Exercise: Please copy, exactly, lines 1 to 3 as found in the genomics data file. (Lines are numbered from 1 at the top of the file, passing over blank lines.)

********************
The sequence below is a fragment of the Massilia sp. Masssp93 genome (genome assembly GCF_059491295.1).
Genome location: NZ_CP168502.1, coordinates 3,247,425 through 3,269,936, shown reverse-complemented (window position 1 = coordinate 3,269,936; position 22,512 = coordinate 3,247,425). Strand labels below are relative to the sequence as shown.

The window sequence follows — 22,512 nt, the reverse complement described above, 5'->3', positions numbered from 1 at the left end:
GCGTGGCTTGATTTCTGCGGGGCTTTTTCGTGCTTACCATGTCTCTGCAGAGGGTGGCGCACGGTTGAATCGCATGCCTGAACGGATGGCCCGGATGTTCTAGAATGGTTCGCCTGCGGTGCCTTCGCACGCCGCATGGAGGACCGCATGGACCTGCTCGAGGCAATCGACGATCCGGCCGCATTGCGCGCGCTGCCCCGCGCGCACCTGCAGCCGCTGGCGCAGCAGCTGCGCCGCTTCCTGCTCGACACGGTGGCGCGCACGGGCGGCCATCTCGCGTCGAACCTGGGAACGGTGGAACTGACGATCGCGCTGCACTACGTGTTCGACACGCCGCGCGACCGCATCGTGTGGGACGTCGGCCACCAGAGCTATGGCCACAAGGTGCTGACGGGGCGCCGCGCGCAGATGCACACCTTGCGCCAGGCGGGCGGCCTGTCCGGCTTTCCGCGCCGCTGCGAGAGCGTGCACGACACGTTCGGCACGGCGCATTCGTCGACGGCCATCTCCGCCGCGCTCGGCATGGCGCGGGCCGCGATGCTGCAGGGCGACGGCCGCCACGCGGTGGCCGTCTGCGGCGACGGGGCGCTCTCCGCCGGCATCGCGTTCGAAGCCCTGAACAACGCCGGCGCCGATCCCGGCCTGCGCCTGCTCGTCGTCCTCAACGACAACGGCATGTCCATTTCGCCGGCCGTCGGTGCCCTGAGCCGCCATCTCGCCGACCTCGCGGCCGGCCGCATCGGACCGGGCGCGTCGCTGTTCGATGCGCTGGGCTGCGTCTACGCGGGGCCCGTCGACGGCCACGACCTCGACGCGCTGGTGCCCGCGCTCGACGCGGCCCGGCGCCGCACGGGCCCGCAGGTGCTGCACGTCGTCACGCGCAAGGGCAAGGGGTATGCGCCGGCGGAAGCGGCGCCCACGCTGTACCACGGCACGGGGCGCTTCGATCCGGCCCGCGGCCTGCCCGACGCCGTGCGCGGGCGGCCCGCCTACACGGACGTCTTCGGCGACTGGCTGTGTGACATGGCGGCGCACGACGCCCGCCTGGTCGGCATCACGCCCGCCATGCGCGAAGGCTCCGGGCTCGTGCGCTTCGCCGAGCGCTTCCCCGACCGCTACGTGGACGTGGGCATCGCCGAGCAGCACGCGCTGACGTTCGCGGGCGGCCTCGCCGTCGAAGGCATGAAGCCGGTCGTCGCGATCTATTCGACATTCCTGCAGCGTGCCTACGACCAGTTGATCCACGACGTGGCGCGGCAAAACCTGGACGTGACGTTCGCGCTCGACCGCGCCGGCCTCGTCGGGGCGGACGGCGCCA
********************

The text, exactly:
The sequence below is a fragment of the Massilia sp. Masssp93 genome (genome assembly GCF_059491295.1).
Genome location: NZ_CP168502.1, coordinates 3,247,425 through 3,269,936, shown reverse-complemented (window position 1 = coordinate 3,269,936; position 22,512 = coordinate 3,247,425). Strand labels below are relative to the sequence as shown.

The window sequence follows — 22,512 nt, the reverse complement described above, 5'->3', positions numbered from 1 at the left end: